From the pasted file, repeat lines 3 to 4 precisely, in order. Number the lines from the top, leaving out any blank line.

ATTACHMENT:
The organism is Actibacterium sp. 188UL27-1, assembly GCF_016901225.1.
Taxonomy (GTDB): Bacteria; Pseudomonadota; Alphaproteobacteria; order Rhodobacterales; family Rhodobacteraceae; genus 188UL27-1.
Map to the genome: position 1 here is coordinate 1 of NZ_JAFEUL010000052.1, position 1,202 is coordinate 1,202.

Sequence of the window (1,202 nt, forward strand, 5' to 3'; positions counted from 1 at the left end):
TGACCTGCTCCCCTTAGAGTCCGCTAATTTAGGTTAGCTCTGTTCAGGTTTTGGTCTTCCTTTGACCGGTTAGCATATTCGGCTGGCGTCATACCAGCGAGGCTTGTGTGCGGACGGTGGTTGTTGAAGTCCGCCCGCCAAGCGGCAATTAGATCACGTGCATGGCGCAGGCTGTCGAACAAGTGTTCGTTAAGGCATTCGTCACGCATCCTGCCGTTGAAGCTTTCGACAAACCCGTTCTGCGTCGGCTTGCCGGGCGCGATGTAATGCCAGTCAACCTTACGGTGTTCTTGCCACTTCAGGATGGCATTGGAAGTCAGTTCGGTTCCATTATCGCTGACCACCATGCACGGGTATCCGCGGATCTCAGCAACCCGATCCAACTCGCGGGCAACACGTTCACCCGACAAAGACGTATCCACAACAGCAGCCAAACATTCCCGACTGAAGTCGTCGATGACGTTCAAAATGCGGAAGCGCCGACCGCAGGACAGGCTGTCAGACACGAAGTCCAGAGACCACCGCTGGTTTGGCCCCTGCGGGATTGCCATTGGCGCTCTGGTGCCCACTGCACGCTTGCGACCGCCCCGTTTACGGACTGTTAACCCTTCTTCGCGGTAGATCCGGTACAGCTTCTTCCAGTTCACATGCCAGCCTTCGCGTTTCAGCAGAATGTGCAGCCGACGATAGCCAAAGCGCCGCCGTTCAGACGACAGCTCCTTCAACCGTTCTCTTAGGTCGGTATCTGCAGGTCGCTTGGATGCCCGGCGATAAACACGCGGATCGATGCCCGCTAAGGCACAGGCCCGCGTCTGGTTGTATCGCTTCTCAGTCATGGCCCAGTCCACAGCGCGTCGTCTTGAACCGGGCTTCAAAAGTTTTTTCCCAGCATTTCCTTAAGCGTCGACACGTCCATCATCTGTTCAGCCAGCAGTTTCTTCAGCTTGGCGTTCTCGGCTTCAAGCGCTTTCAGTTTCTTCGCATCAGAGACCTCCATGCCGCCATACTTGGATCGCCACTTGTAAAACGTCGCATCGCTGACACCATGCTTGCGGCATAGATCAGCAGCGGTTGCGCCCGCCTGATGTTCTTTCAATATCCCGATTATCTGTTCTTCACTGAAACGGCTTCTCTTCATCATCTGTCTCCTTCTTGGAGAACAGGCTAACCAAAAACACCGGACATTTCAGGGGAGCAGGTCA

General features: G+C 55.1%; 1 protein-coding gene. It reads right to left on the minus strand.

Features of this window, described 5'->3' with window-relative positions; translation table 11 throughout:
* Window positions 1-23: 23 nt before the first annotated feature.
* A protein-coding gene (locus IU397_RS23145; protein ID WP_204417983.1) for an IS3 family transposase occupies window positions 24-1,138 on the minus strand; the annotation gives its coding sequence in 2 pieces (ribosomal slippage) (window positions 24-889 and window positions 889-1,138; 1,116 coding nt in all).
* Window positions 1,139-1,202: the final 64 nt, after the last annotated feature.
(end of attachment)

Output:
Map to the genome: position 1 here is coordinate 1 of NZ_JAFEUL010000052.1, position 1,202 is coordinate 1,202.

Sequence of the window (1,202 nt, forward strand, 5' to 3'; positions counted from 1 at the left end):